Breaking: Major sustainable-food foundation collapses

The Fair Food Foundation crumbles under weight of the Madoff Ponzi scheme

For a couple of years, there has been lots of buzz in the sustainable-food world about the Fair Food Foundation of Ann Arbor, Mich. Fair Food was founded recently by Oran Hesterman, under whose leadership the Kellogg Foundation became the key funder in the sustainable-food space. Kellogg has been pulling back from that space; Fair Food, which was gearing up to begin giving $20 million per year, was expected to fill the void. Today brings a stunning announcement: Fair Food is closing down. In an email message I obtained from the Comfood listserv, Hesterman wrote that the funds of the …

Sweetness in Seattle

Theo Chocolate is the country’s first organic and fair-trade chocolate-maker

Photo: Sarah van Schagen Stroll into Theo Chocolate in Seattle’s artsy Fremont neighborhood, and you’re bound to feel all warm and cozy. From the freshly made confections beckoning from behind the counter to the welcoming brick fireplace and mugs of hot cocoa (a new addition this winter), the storefront offers a respite from the winter chill. But descend the stairwell into the belly of the chocolate factory on one of their daily tours — adjusting your blue hairnet along the way — and you might end up more than a little disappointed. For starters, there are no chocolate waterfalls. There …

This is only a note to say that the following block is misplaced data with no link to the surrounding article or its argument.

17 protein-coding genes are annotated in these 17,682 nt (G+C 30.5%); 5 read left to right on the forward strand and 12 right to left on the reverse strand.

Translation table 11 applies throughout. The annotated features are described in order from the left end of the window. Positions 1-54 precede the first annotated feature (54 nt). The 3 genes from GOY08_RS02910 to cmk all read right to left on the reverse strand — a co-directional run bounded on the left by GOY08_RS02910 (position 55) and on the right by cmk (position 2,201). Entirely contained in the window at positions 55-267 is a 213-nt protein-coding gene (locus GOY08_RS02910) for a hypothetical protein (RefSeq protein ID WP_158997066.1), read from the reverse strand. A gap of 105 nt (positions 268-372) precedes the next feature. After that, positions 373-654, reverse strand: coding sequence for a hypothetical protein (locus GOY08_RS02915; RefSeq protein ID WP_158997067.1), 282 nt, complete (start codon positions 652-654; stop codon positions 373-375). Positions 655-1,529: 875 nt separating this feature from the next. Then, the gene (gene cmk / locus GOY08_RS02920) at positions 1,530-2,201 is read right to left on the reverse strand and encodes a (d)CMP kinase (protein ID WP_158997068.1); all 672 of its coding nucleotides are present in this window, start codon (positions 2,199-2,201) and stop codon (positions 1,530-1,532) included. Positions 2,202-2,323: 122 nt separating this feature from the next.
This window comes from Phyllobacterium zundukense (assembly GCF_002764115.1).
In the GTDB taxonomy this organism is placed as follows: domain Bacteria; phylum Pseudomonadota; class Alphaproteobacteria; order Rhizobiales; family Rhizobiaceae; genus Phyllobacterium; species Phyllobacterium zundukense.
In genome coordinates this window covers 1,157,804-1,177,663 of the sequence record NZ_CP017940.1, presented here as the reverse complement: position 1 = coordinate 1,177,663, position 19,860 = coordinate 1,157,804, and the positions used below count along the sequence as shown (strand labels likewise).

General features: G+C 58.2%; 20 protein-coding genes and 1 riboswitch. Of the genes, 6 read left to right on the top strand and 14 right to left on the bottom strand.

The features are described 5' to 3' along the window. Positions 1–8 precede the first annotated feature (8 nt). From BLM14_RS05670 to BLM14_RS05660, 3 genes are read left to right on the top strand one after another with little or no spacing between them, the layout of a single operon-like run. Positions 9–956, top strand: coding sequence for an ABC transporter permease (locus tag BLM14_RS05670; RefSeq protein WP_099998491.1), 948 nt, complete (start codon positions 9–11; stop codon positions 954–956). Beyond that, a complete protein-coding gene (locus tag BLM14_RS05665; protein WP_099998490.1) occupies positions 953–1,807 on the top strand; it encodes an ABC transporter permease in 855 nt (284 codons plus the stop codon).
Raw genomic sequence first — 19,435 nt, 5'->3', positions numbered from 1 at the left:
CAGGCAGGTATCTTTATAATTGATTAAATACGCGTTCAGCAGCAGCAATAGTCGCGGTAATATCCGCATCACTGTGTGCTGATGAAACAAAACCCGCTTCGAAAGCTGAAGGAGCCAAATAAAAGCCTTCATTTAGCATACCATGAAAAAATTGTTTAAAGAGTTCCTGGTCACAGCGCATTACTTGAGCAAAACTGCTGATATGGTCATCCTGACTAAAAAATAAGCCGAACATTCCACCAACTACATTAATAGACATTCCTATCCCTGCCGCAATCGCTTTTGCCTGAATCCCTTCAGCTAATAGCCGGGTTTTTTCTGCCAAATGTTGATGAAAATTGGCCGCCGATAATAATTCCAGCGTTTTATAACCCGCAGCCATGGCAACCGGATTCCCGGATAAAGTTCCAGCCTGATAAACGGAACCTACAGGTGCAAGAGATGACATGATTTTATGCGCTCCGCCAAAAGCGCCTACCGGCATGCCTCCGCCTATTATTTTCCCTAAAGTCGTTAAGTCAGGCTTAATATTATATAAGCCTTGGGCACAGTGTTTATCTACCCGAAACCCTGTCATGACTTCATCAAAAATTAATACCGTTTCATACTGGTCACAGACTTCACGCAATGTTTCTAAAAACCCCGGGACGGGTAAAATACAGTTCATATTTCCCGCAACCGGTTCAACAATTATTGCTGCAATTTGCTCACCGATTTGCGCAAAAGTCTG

On the first day of Gristmas, my true love gave to me ...

A roundup of savory holiday links from Grist

Since it’s the holiday season, it’s time for a trip down candy cane Grist archive lane to revisit some festive links that are, uh, evergreen: Decorations Deck your halls with a sprinkling of mistletoe trivia, like that “mistletoe” means “dung on a twig.” That’ll get your lips wet. And Umbra explains why LED holiday lights rock so much harder than traditional ones. The downloadable Yule log demonstrates yet another reason iPhones win at life, or you can gaze at Stephen Colbert’s version. Christmas trees Sarah van Schagen looks at the issue of pesticide-drenched trees, and Umbra dishes on finding an …

Lab-ulous

Best Burger Ever discovered in tiny Ballard eatery

I was originally going to write this in an email to Tom Philpott, but I decided the Gristian masses deserve to know as well, in case y’all ever make it up to Seattle. I bring you an important announcement: the quest for the Best Burger Ever is over. Call it off. We’re done. Finito. On Friday I had lunch at a dingy little hole-in-the-wall in the Ballard district of Seattle called Lunchbox Laboratory (excuse their epically awful website). Though occasionally daily specials stray (a pasta here, mashed potatoes there), basically the place is about burgers and fries. But that’s like …